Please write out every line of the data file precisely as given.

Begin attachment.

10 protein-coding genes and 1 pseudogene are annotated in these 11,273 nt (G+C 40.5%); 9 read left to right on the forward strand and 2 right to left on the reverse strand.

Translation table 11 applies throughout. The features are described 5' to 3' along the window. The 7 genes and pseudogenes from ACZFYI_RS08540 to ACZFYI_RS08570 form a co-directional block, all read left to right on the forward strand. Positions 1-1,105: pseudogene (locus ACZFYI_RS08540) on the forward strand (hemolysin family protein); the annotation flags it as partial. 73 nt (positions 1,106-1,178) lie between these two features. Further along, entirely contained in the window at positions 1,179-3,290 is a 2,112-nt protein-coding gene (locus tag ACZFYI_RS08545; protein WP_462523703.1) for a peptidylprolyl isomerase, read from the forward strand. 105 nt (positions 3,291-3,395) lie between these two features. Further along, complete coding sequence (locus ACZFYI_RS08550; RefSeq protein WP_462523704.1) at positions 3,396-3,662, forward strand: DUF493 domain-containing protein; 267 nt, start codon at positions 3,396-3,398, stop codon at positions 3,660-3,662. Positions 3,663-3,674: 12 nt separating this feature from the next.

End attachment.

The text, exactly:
10 protein-coding genes and 1 pseudogene are annotated in these 11,273 nt (G+C 40.5%); 9 read left to right on the forward strand and 2 right to left on the reverse strand.

Translation table 11 applies throughout. The features are described 5' to 3' along the window. The 7 genes and pseudogenes from ACZFYI_RS08540 to ACZFYI_RS08570 form a co-directional block, all read left to right on the forward strand. Positions 1-1,105: pseudogene (locus ACZFYI_RS08540) on the forward strand (hemolysin family protein); the annotation flags it as partial. 73 nt (positions 1,106-1,178) lie between these two features. Further along, entirely contained in the window at positions 1,179-3,290 is a 2,112-nt protein-coding gene (locus tag ACZFYI_RS08545; protein WP_462523703.1) for a peptidylprolyl isomerase, read from the forward strand. 105 nt (positions 3,291-3,395) lie between these two features. Further along, complete coding sequence (locus ACZFYI_RS08550; RefSeq protein WP_462523704.1) at positions 3,396-3,662, forward strand: DUF493 domain-containing protein; 267 nt, start codon at positions 3,396-3,398, stop codon at positions 3,660-3,662. Positions 3,663-3,674: 12 nt separating this feature from the next.